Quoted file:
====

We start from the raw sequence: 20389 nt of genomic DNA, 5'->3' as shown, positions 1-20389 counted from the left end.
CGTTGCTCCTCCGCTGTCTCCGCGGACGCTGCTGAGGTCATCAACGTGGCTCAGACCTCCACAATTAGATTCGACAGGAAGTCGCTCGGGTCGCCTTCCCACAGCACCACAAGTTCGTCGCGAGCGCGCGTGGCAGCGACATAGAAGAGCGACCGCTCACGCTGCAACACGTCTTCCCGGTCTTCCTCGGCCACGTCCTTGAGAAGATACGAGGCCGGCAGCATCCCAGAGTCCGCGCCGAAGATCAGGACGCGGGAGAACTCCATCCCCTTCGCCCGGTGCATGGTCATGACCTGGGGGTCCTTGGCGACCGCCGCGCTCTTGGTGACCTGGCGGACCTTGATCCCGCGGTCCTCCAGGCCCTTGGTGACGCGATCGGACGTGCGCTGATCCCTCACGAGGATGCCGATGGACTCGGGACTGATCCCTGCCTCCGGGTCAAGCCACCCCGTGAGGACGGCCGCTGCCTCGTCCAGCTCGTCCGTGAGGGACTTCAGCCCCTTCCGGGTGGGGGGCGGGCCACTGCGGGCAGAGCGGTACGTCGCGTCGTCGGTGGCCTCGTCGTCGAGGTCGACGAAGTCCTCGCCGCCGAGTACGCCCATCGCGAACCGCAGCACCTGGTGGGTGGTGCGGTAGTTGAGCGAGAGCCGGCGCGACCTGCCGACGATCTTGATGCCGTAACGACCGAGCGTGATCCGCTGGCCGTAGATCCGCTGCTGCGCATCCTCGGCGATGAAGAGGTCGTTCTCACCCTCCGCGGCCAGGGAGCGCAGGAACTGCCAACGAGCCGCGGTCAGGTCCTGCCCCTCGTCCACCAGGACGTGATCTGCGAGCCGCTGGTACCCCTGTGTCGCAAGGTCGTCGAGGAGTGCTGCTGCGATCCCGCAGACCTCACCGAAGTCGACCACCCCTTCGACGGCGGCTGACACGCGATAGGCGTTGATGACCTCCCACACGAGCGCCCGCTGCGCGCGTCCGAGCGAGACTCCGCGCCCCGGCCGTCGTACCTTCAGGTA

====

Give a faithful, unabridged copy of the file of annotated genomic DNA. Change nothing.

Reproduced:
We start from the raw sequence: 20389 nt of genomic DNA, 5'->3' as shown, positions 1-20389 counted from the left end.
CGTTGCTCCTCCGCTGTCTCCGCGGACGCTGCTGAGGTCATCAACGTGGCTCAGACCTCCACAATTAGATTCGACAGGAAGTCGCTCGGGTCGCCTTCCCACAGCACCACAAGTTCGTCGCGAGCGCGCGTGGCAGCGACATAGAAGAGCGACCGCTCACGCTGCAACACGTCTTCCCGGTCTTCCTCGGCCACGTCCTTGAGAAGATACGAGGCCGGCAGCATCCCAGAGTCCGCGCCGAAGATCAGGACGCGGGAGAACTCCATCCCCTTCGCCCGGTGCATGGTCATGACCTGGGGGTCCTTGGCGACCGCCGCGCTCTTGGTGACCTGGCGGACCTTGATCCCGCGGTCCTCCAGGCCCTTGGTGACGCGATCGGACGTGCGCTGATCCCTCACGAGGATGCCGATGGACTCGGGACTGATCCCTGCCTCCGGGTCAAGCCACCCCGTGAGGACGGCCGCTGCCTCGTCCAGCTCGTCCGTGAGGGACTTCAGCCCCTTCCGGGTGGGGGGCGGGCCACTGCGGGCAGAGCGGTACGTCGCGTCGTCGGTGGCCTCGTCGTCGAGGTCGACGAAGTCCTCGCCGCCGAGTACGCCCATCGCGAACCGCAGCACCTGGTGGGTGGTGCGGTAGTTGAGCGAGAGCCGGCGCGACCTGCCGACGATCTTGATGCCGTAACGACCGAGCGTGATCCGCTGGCCGTAGATCCGCTGCTGCGCATCCTCGGCGATGAAGAGGTCGTTCTCACCCTCCGCGGCCAGGGAGCGCAGGAACTGCCAACGAGCCGCGGTCAGGTCCTGCCCCTCGTCCACCAGGACGTGATCTGCGAGCCGCTGGTACCCCTGTGTCGCAAGGTCGTCGAGGAGTGCTGCTGCGATCCCGCAGACCTCACCGAAGTCGACCACCCCTTCGACGGCGGCTGACACGCGATAGGCGTTGATGACCTCCCACACGAGCGCCCGCTGCGCGCGTCCGAGCGAGACTCCGCGCCCCGGCCGTCGTACCTTCAGGTA